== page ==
said:  I noticed you have independent work for phonics/math.  How much time do you spend with each child going over the lesson?  It seems for me, teaching phonics and math takes up a good portion of my time.  

Good question!  This is something I've struggled with and tweaked and struggled with and tweaked some more.  I've been frustrated and satisfied and everything in between.  We learn Bible, history, science, art, and music as a group, but when it comes to math and English, it is not easy finding the balance to teach three kids on three different levels. 

For the first time this year, I've given Gavin his own checklist for independent table time.  He knows what subjects to work on and how many minutes he must spend on them or how many pages to complete.  Aside from answering questions or checking his work, he reads the lessons and completes the work on his own.  In Charlotte Mason style, we plan short lessons so he works on math for twenty minutes (more if I feel he is not working diligently), does one lesson in his grammar/copywork book, and completes one page of handwriting.

While he is working quietly at the dining room table, I take Maddie and Owen into the living room.  While Gavin is completing his twenty minute math session, I give them a twenty minute phonics lesson together.  They love working together and, for now, they are reading on the same level.   On Tuesdays and Thursdays, they do several pages of handwriting in lieu of the reading lesson.  I give them the directions and leave them to work at the table on their own.  Inevitably, they will finish at the same time and I'll be left to toggle between the two, checking and correcting their work.

Though this may change as the year progresses and they reach new, more difficult skills, so far both Maddie and Owen need only a few minutes of instruction each day in their math books.  (Owen is working on a first grade level and Maddie on a second grade level.)  If either of them needs additional assistance, is having difficulty, or has a long lesson, we'll move back into the living room so we don't disturb the ones at the table.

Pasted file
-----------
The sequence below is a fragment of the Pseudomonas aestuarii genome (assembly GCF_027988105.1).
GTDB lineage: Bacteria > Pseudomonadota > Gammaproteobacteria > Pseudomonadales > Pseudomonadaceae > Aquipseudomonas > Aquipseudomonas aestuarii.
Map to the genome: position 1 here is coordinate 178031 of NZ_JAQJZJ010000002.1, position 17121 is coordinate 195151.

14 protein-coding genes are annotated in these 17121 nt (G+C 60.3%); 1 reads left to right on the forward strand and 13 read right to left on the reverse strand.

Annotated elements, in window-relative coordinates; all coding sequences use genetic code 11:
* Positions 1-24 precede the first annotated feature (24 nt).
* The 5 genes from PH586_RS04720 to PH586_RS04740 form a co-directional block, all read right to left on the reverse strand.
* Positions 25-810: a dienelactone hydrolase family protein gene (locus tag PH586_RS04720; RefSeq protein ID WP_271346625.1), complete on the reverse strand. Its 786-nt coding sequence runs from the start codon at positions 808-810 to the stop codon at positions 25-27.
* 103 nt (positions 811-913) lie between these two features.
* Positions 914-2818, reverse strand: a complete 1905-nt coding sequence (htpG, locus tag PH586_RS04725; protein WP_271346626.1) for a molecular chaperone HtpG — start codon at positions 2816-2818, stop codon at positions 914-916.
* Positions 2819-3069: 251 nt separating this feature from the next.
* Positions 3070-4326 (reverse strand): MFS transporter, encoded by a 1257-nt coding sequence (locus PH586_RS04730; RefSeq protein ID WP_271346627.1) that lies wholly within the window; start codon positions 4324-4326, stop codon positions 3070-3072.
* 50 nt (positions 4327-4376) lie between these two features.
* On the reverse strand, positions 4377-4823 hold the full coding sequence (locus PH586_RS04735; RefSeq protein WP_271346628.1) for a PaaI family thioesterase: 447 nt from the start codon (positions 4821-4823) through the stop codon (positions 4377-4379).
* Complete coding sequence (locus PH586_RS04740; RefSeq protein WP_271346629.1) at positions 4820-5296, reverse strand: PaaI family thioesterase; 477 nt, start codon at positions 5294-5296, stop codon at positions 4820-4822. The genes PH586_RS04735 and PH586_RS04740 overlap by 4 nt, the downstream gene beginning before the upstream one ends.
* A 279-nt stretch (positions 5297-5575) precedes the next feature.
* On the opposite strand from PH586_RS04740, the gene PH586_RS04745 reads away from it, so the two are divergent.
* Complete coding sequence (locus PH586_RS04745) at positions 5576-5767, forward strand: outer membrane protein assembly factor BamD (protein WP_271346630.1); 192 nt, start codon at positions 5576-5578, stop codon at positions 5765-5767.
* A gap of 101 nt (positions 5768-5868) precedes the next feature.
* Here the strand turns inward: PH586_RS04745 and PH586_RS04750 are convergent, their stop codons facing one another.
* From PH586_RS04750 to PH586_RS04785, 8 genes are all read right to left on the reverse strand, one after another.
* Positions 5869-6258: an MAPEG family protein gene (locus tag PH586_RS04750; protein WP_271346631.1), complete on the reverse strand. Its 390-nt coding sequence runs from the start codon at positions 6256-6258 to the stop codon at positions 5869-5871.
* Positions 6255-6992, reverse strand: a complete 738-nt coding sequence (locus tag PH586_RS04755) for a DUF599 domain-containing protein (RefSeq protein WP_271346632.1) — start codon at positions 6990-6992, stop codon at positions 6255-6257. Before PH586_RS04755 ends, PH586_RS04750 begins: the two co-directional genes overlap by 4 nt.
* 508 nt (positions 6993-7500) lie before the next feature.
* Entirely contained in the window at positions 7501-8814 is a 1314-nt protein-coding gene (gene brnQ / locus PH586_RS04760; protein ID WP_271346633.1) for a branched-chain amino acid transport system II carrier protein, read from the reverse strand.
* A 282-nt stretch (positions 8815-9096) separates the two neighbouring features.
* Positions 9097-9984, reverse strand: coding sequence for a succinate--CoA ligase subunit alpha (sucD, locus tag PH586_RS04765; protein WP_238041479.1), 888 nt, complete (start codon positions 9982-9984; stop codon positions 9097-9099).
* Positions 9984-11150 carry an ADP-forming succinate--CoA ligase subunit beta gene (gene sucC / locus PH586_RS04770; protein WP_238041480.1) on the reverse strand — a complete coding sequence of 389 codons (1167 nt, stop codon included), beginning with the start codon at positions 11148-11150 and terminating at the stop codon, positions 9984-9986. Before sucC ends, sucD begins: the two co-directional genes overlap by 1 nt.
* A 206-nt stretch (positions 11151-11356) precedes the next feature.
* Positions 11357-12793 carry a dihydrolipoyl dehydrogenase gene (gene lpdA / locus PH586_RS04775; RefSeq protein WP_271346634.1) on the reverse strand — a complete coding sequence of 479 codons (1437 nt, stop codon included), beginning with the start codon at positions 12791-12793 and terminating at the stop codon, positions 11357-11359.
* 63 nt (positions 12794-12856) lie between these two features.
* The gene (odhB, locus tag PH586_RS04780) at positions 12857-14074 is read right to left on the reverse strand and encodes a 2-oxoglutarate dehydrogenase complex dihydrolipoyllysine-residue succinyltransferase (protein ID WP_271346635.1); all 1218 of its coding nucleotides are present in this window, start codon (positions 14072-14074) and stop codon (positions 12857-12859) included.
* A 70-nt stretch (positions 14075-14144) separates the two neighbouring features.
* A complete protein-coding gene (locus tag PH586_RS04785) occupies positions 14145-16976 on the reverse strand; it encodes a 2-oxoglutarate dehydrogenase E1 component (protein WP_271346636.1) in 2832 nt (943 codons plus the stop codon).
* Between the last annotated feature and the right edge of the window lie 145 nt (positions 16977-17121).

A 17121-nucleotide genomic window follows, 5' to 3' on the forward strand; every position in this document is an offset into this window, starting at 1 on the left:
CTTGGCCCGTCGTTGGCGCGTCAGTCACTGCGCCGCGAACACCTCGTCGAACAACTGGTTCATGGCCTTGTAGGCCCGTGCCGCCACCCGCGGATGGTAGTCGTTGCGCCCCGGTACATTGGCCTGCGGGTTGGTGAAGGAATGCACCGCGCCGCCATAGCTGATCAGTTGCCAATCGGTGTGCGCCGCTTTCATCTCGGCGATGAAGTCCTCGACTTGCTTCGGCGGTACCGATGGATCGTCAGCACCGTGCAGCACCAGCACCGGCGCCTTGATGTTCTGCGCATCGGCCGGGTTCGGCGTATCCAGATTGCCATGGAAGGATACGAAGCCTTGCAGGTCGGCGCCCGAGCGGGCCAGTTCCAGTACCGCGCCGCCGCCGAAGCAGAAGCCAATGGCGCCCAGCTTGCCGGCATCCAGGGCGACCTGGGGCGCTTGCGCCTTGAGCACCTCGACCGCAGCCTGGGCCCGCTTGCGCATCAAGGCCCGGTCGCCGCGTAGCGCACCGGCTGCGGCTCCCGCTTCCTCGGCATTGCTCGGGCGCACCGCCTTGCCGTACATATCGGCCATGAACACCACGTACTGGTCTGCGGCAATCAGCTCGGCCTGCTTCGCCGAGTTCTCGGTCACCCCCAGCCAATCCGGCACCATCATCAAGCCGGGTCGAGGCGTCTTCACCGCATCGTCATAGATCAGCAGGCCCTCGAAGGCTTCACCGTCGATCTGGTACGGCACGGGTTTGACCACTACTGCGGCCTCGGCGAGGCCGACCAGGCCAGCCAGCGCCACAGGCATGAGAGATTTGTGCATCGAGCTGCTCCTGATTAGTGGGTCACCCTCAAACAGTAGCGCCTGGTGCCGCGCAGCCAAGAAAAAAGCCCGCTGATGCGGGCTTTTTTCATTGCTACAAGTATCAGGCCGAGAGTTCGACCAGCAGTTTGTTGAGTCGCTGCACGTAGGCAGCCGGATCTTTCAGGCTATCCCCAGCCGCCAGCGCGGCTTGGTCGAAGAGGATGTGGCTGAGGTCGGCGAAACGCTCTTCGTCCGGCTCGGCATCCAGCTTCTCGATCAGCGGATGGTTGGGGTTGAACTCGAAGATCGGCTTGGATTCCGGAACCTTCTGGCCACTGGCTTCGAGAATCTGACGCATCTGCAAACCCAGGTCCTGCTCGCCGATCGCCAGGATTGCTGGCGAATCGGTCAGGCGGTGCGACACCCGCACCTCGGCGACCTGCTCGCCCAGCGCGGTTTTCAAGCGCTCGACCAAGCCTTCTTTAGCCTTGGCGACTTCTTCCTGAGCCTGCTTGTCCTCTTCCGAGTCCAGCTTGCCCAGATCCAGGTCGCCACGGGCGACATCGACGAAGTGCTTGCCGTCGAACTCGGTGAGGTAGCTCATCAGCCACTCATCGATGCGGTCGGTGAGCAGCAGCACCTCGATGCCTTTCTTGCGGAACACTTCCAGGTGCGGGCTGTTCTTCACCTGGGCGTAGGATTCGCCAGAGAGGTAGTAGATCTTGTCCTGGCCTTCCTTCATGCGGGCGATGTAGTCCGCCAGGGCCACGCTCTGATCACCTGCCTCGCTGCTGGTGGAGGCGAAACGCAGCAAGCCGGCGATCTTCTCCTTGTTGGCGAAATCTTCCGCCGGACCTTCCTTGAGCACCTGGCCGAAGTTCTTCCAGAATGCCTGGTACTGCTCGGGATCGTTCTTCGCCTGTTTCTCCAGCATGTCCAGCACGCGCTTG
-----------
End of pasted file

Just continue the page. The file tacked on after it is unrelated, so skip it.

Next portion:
Now here is the killer.  During this supposedly quiet, orderly time, Alaine is pulling out the DVDs from the cabinet and tangling the Wii cords.  Benjamin needs to be taken to the bathroom, and I'm pulling the ingredients for dinner out of the freezer.  In other words, it is not quiet and orderly at all...and that's life and learning with five!  

Saturday, September 10, 2011

Summer's Last Hoorah

The first day of autumn is September 23rd, but not one hint of it is was in the air this week.  The weatherman says the cooler days are coming and I will welcome them gladly, but in the meantime, we took the opportunity to eke out a September evening on the beach. 

We ate subs while chasing off gulls and trying to keep the grit out of the kids' food (to no avail). 

Some of us dug in the sand even making a hole big enough to hold seven! 

The same someones enjoyed the surf, though the strong rip currents kept them from venturing too far.  Gavin appointed himself resident life guard and kept his eye on anyone who might possibly "wash away to sea forever." (We witnessed a true life guard rescue tonight, too, so the threat was serious.) 

Alaine decided that she would take a risk in the rough waves.  Even when she fell down flat , she got up with a grin! 

And me?  I'm never been much of a beach girl (at. all.) so I sat in my beach chair taking photos of the festivities.  "Look cute," I prompted these two girls and within two seconds, we had this: 

Okay.  Bring on the soup and the hayrides.

Skills I've Acquired as a Mom

Before I had kids, I graduated high school and went to college for two years to get my associates degree.  I worked at the public library for three years and at a college library for two more years.  Becoming a mom almost nine years ago, though, required a whole new set of skills that none of my other life-experiences had prepared me for.